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San Diego Private Bank Settling into New Beverly Hills Digs

Fewer than three months after San Diego Private Bank opened its first branch in Los Angeles County in the former West Coast headquarters of Time Magazine, the bank is expanding its 4,000-square-foot footprint by another 1,000 square feet.

Private Bank of America, which was named after the bank’s parent company, Private Bancorp of America, opened July 31 in Beverly Hills.

Tom Wornham, the San Diego-based bank’s CEO, said the branch will soon move its retail area from the fourth-floor penthouse to the ground floor of the building, where it will lease the additional space while maintaining offices on the fourth floor.

The reduction in retail space is a result of the bank’s in-person business model: “We go to a customer probably 80 percent of the time, versus them coming into (a branch),” he said.

Customer transactions have moved nearly entirely online, he added.

“Probably 90 percent are done outside the branch,” he said. “But I never want to give up that ability for people to come in. We use a Swiss bank model, where you come and sit down at your banker’s office and do your business.”

San Diego Private Bank’s assets rose about 18 percent over the year that ended Sept. 30, according to the company’s latest earnings report, increasing by nearly $100 million from $498 million to $590 million.

Year-over-year net loans increased by 14 percent to $446 million from $391 million, and total deposits increased to $448 million, up more than 19 percent from $375 million, the bank reported.

Net income was up, too, from $1.08 million in the third quarter of 2016 to $1.16 million in the same quarter this year.

Expenses, however, also shot up 25 percent year over year to just shy of $3.9 million. That included about $557,000 expenses related to the opening of the Beverly Hills branch.

In the past two years, Wornham said the company has also made large investments that have increased expenses during the first part of the year, then paid off in the last quarter of the year.

In the first nine months of 2016, for example, the company spent $600,000 on technology, compliance and new products and accrued expenses of $366,000 in conjunction with the bank’s new holding company, which was formed in September 2015.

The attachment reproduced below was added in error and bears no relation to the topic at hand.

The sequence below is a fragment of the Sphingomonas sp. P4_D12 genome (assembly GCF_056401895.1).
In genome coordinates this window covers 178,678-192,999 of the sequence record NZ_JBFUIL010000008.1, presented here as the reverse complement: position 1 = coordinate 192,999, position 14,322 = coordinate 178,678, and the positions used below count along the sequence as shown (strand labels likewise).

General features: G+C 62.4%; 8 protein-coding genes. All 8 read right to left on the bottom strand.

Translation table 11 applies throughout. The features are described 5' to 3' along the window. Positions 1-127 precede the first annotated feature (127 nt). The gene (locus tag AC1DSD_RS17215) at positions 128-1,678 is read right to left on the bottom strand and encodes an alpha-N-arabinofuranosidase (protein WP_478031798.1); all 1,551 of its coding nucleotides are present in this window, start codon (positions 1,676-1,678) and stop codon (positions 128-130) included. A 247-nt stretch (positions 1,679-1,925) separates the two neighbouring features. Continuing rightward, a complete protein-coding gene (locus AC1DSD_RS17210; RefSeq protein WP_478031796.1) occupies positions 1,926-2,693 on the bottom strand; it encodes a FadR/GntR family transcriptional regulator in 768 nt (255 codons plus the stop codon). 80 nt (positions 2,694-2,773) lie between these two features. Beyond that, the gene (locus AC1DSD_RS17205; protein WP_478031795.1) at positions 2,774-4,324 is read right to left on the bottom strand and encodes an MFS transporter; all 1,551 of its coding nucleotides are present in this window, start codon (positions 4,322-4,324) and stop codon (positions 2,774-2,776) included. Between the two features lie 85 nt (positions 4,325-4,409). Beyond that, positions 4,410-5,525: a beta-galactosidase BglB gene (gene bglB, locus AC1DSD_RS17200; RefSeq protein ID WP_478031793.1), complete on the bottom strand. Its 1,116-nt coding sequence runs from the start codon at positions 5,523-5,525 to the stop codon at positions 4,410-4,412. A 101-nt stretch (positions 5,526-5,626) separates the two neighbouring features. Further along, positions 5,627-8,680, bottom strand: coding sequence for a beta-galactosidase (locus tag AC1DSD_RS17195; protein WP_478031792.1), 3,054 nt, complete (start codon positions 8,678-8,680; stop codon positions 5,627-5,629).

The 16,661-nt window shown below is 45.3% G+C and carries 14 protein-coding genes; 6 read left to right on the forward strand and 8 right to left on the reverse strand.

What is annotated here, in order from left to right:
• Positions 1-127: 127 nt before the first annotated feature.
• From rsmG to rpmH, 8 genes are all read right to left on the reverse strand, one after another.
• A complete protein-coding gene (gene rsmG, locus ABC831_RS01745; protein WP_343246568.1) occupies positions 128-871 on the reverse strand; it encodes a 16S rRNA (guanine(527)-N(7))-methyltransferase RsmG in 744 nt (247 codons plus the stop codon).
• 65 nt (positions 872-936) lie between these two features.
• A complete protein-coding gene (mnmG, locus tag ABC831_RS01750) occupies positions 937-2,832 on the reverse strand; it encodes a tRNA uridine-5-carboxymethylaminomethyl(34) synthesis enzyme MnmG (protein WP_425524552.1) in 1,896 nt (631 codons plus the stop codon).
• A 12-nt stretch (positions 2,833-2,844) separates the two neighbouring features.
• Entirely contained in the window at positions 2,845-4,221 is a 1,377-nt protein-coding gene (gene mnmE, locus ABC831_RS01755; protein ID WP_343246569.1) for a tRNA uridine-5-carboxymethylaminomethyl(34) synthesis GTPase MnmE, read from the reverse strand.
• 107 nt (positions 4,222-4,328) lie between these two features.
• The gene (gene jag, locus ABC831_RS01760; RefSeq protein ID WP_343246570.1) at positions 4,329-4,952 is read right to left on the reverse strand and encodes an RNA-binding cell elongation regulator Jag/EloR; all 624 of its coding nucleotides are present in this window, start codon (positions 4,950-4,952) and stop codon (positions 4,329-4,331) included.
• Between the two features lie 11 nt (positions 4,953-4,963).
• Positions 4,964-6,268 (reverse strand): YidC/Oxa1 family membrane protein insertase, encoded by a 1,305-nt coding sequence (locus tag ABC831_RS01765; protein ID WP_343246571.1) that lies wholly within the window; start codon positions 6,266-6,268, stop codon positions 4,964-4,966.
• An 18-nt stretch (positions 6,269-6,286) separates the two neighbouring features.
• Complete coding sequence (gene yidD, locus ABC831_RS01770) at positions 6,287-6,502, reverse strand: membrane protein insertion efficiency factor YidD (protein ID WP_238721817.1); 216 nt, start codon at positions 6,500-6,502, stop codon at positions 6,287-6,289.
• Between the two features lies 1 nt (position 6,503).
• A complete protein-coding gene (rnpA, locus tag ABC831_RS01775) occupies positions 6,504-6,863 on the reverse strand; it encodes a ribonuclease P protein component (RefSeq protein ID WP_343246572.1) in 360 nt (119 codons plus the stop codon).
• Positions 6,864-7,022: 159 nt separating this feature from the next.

Wornham said the new branch would have been up and running three months had he not taken the advice of the bankers who were hired to staff the office to establish the branch in the Santa Monica Boulevard building where it is currently located.

“It was important enough for the team that we be in that location, and I believe you listen to the people that you hire, and they were right,” he said. “If I knew everything about doing business in Beverly Hills, I wouldn’t need to have people in Beverly Hills.”

That attitude wasn’t one he adopted just for this project: Wornham, who grew up in La Jolla and later worked there, spent time in Coronado as a young man and worked for three decades in downtown San Diego, said even those communities, nearby as they may be geographically, require different business approaches.

The San Diego-based bank, founded in 2006, has branches in Coronado, San Diego, La Jolla, and Orange County’s Newport Beach in addition to the new branch in Los Angeles.

“Each branch has its own feel, it’s got its own vibe, and that is reflective of the market it serves,” he said.

Many employees at those branches live in the communities they serve, he added.

At the Beverly Hills branch, customers include high net-worth individuals, business agents, business managers, those in entertainment and those in investment related to entertainment.

“It’s like having financial advisors on steroids, because you’re earning the relationship confidence of people whose life blood is based on relationship confidence,” he said. “It’s this food chain of people having good relationships; a whole greater nuance of relationships on relationships.”

When it comes to the employees at that branch, Wornham said the bank is working to ensure they feel included in the company, even if they don’t see their San Diego and Orange counties-based counterparts often.

To that end, the bank recently installed technology to allow videoconferencing in every conference room it has, Wornham said, part of the effort to ensure those who work in Los Angeles don’t feel like they are working in an outpost.

“We knew on paper this would work, but it still takes the right people to pull it off,” he said.

What does pulling it off look like when it comes to a new bank branch?

“Success would be if we could get that branch to $100 million at the end of the year in loans and deposits,” Wornham said. “That would be a home run by anybody else’s standards. It is already a success, I think, by any stretch of the imagination, that it (will be) cash-flow positive after six months: It just doesn’t happen; in this case, it’s happening.”

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